You may remember that around the turn of the century there was a rash of failures when it came to the idea of “board governance“. These failures emanated from the for-profit sector — WorldComm, Enron, and Tyco — but it got people asking an important question: “Does a board governance model still work in the 21st Century?” This question logically lead to the next question, which was “What does it take to build a more effective board of directors?”
I stumbled upon an old article 2002 article from Jeffrey Sonnenfeld in the Harvard Business Review titled “What Makes Great Boards Great“. OMG! If you haven’t read this article, it is a MUST READ! While I’m going to hit a few of the highlights in today’s blog post, please trust me when I say this is worth the click.
The usual suspects
How many times have you sat around a board development/governance committee table and talked about how to make your board work better?
I’ve been there more times than I care to admit, and it is almost as if Sonnenfeld was a fly on the wall in all of those meetings. In the first few pages of his article, he rattles off the list of things we’ve all talked about when discussing this issue.
- Improving board attendance
- Improving the committee system
- Diversifying our board (esp. recruiting younger board members)
- Focusing on board size and trying to right-size our board
We focus so much on structural best practices, and this never seems to get us any closer to a more functional board.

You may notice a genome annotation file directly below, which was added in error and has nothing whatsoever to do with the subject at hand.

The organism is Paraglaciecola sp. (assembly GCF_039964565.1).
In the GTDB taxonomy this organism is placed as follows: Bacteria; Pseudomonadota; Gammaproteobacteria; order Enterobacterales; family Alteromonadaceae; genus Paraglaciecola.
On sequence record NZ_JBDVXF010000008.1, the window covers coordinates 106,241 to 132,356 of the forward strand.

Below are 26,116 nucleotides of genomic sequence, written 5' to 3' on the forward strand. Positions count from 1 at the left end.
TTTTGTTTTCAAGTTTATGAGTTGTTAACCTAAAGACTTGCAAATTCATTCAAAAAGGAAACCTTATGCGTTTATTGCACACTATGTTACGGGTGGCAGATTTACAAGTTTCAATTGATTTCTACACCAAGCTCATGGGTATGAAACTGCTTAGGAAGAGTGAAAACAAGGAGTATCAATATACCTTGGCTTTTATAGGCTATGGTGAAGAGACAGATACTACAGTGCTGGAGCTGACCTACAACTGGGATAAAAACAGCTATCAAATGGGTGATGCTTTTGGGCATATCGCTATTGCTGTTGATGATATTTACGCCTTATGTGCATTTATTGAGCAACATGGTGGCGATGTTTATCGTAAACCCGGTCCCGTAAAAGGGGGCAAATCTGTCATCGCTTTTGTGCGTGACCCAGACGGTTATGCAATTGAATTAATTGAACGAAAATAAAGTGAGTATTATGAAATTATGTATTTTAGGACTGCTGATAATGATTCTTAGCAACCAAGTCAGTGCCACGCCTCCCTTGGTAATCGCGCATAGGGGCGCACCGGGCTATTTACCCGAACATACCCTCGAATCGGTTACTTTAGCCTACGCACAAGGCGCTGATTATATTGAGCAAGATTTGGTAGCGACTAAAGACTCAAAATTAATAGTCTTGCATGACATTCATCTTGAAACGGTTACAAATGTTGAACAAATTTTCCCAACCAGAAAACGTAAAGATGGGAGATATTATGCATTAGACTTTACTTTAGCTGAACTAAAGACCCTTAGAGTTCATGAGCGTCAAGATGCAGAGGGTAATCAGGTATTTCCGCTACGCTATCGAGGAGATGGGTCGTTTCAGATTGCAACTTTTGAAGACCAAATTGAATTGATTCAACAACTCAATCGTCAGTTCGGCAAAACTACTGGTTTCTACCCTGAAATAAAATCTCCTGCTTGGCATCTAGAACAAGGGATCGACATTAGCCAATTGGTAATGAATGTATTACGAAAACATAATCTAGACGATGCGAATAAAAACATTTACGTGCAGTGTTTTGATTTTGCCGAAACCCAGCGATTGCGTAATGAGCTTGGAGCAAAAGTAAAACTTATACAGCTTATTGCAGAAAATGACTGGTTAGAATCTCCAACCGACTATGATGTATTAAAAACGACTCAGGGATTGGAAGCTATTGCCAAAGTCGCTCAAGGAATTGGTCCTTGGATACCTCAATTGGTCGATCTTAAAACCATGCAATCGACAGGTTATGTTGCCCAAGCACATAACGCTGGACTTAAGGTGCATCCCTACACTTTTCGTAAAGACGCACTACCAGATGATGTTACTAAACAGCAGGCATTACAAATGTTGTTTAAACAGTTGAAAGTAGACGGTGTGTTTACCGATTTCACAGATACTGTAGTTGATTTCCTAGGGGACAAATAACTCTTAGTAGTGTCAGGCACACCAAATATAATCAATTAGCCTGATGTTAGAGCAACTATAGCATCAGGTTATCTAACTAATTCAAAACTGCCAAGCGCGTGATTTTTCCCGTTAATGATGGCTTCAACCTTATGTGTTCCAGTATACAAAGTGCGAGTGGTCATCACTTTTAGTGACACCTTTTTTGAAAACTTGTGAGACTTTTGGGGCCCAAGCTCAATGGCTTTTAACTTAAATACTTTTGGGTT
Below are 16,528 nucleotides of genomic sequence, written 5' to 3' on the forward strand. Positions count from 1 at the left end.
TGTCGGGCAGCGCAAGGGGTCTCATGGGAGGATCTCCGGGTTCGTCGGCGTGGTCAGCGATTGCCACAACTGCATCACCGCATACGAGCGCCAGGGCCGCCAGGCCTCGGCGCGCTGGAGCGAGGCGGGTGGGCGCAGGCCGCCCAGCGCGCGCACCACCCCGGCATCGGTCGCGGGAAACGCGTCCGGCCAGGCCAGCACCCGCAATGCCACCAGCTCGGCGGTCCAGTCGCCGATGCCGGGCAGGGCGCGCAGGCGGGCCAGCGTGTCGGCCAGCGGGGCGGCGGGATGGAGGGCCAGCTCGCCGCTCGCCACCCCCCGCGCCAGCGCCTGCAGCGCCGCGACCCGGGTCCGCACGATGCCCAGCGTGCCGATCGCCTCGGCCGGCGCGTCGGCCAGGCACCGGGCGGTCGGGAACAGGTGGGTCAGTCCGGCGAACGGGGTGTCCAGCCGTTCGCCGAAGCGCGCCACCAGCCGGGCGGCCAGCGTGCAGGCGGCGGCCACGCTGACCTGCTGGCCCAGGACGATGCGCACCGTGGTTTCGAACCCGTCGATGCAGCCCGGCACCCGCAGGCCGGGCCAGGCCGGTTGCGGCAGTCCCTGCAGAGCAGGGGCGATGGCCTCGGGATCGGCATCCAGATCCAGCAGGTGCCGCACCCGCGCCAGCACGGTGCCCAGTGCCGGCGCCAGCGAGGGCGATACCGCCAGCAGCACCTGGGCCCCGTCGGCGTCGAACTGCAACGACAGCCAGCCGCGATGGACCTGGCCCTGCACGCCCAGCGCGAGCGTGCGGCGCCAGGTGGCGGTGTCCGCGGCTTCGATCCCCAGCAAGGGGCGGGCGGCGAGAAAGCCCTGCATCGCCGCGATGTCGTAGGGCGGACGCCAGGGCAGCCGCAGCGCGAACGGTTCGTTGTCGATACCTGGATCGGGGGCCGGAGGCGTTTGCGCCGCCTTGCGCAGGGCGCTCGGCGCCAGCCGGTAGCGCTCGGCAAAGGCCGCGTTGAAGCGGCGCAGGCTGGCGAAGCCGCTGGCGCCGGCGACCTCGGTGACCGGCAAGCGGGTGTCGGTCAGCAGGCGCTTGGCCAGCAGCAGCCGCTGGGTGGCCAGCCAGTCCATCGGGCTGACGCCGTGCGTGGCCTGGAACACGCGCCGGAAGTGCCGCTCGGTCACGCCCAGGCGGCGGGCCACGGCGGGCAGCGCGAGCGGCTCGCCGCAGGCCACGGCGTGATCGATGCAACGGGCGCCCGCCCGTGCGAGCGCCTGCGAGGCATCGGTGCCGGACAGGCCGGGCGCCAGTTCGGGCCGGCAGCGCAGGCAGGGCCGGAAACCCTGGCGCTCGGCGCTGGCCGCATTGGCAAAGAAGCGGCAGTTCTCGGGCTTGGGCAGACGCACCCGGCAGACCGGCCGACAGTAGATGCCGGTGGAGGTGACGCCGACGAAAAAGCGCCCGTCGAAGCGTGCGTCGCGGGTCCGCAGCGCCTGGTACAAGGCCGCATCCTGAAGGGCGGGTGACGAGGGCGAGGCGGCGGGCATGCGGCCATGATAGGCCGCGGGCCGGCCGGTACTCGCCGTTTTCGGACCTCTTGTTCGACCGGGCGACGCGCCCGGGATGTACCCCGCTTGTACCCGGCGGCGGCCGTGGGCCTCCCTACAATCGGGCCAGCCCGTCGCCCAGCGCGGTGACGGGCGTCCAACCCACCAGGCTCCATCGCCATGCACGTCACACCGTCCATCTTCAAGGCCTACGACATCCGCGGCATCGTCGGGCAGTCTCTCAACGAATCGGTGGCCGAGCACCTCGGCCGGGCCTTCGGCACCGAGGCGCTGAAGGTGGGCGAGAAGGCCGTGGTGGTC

The human element
There is a pop-up quote in Sonnenfeld’s article that captures his thoughts on this subject perfectly:
“What distinguishes exemplary boards is that they are robust, effective social systems.”
Here are just a few suggestions he offers to those of you trying to build great boards:
- Establish and use annual evaluation tools for both the organization and individual
- Establish and use accountability tools
- Encourage board members to constantly re-examine their roles
- Foster a culture of open dissent
- Create an organizational culture built on trust and candor
Each of these bullet points could be a blog post by itself. Luckily, Sonnenfeld does a nice job of elaborating on all of this in his article, which is why you really need to go read his article.
Rather than drill deeper, I’m going to throw it open to you and the other readers this morning. What are you doing to build a GREAT board? What do your evaluation and accountability tools look like? What are you doing to change organizational culture and foster respect, openness, trust, etc? What is working and what isn’t working at your agency? Please share your thoughts and experiences using the comment box below. We can all learn from each other.
Additionally, I strongly urge you to click-through and read the Sonnenfeld article in the Harvard Business Review. Sure, some of the for-profit stuff won’t apply to your non-profit agency, but much of it will. You won’t be disappointed.
Here’s to your health!
Founder & President, The Healthy Non-Profit LLC